Aaron Phelps was a successful farmer in Andover who built one of the first mills on Staddle Brook and also donated land in 1747 for the future town‘s first Congregational meetinghouse. He also donated land for a road to neighboring Hebron. In 1740 Phelps erected a house at what is now 40 Hebron Road. His house and barn were often used for worship services and Society meetings before the meetinghouse was built. Phelps’ house has a one-room deep main block with a rear ell and a later Greek Revival doorway. After Phelps died in 1750, 112 acres of his property on both sides of Hebron Road, including the house, were acquired by the Bingham family.
Travelers along the Old Post Road could once find accommodations at Josiah Fowler’s Tavern in Northford (current address 1710 Middletown Avenue). Fowler, who came to Northford in North Branford from Durham, built his tavern in 1776. The front entrance’s original five-pane colonial overlight survives as part of a later Federal doorway. Josiah Fowler‘s son, Maltby Fowler started Northford’s first industrial enterprise when he built a Button Shop in 1830.
Jabez Bacon (1731-1806) was a wealthy merchant who is thought to have been Connecticut’s first millionaire. In 1758 he acquired property on Hollow Road in Woodbury where he erected a grand residence by 1762. The house has original paneling in five formal rooms that each have a distinct design. The property, unusual for Connecticut, has the original detached summer kitchen with an intact smoke room on the second floor. This structure was once referred to as the “slave quarters.” Although Bacon had at least one indentured servant, Matthew Lyon, he is not known to have owned African slaves. There is also an early barn on the property. Bacon built a store next door, which is now used as a private residence. In 1834, the Bacon family sold the property to the Curtiss Family, who owned it until 1927. The next owners of the house were the Marvin family. Harlan H. Griswold (1910-1989), a leading Connecticut preservationist, purchased the house in 1953.
As a man he was one to make an impression on every one that came near him. The energy of the man was amazing, and, this directing all his powers to the single business of accumulation, wealth flowed into his coffers on every side. He was for years the sole merchant of this town and all the neighboring towns; and so large at times was his stock in trade, that, it is credibly reported, merchants from New Haven sometimes visited Woodbury, and purchased from Jabez Bacon goods to retail afterwards in that city.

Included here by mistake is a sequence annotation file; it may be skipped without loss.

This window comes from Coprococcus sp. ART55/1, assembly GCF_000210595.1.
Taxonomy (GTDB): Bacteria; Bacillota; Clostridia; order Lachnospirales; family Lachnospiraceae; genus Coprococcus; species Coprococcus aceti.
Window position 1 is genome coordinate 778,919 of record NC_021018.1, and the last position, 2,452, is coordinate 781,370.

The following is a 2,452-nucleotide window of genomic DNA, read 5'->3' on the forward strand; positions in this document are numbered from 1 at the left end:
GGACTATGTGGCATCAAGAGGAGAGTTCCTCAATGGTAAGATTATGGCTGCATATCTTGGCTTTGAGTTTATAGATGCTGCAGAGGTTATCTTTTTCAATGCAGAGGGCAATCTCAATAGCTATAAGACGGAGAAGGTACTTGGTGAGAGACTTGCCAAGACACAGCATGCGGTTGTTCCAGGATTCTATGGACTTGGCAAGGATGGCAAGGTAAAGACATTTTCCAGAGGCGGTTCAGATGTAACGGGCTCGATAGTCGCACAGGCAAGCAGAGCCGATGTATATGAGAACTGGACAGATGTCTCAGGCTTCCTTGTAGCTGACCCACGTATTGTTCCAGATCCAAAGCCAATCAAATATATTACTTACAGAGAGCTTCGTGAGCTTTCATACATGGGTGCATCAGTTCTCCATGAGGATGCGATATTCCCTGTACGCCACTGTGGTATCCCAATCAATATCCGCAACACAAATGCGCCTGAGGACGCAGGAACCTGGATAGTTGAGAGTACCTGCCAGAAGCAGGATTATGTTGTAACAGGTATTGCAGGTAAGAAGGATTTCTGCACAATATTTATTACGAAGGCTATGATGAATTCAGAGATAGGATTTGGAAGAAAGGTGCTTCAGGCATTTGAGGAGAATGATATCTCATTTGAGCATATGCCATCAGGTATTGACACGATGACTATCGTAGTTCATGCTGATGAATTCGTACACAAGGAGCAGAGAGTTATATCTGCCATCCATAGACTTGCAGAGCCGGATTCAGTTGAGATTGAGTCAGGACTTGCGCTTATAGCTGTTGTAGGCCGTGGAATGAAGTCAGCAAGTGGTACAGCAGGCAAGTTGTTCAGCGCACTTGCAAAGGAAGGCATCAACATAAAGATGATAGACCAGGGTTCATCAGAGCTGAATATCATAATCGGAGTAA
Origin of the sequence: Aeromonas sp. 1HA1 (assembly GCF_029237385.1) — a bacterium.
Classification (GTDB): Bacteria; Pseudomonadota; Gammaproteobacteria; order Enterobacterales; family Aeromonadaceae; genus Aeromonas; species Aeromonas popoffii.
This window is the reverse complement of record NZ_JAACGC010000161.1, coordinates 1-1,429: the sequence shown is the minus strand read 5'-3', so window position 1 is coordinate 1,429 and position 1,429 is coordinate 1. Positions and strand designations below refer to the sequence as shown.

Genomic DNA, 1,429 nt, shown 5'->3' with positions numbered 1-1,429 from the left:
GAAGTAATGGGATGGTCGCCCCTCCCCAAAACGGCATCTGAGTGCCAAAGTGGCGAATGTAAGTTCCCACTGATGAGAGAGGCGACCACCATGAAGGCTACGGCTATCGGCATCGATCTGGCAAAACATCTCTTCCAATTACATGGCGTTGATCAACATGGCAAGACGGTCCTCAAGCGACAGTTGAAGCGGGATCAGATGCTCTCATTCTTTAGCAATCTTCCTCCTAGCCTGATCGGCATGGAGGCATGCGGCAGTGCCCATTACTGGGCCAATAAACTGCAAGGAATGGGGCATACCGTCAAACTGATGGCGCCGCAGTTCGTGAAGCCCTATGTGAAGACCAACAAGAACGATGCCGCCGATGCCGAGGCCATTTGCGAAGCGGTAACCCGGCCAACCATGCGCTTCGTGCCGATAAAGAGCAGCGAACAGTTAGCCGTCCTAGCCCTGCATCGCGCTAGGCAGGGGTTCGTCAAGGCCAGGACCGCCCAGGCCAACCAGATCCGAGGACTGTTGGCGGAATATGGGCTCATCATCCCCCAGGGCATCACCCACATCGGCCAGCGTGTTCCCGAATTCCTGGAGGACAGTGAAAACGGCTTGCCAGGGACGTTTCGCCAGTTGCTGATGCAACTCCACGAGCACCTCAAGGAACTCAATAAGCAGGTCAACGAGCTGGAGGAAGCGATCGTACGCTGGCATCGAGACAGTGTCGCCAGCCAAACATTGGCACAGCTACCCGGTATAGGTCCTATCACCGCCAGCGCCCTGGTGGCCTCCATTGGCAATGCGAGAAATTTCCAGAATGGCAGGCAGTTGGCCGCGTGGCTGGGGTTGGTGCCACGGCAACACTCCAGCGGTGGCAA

His way of doing business was often rash, apparently, and seemingly no safe rule for others. An aged merchant of New York told the writer of this many years ago, that he (Mr. Bacon) would sometimes visit his store, make him a bid for a whole tier of shelf goods from floor to ceiling, amounting in value to thousands of dollars, and have the whole boxed and shipped in an hour to the sloop at the foot of Peck Slip bound for Derby. His vast wealth also, together with his business skill, sometimes gave him the command of the New York market so that, to a degree moderns can hardly credit, he could, with a turn of his hand, ” put the screws” on an article, and make its price in the great metropolis rise and fall like a barometer. An anecdote, an unquestionable fact, illustrates this. He was a large dealer in pork, this being the “circulating medium,” it would seem, for this region, judging from the vast quantities of it that found their way to “the old red store in the hollow,” as it was called, thence down to “Darby Narrors” where it was shipped to New York. The old gentleman had once shipped an exceedingly fine lot of this article for the city, but when he arrived there he found his purchasers indisposed to his price, as two immense ship loads were that day expected from Maine. The old gentleman merely set his teeth firm, an ominous trick of his in a bargain, and left the store. He instantly took a horse, rode some six miles up the East River shore, to about what is now Blackwell’s Island, boarded the sloops as they came along, and purchased every pound of their cargoes, staking his whole fortune for it. This at that day put the whole New York market in his hands, and tradition says he cleared forty thousand dollars by this single operation.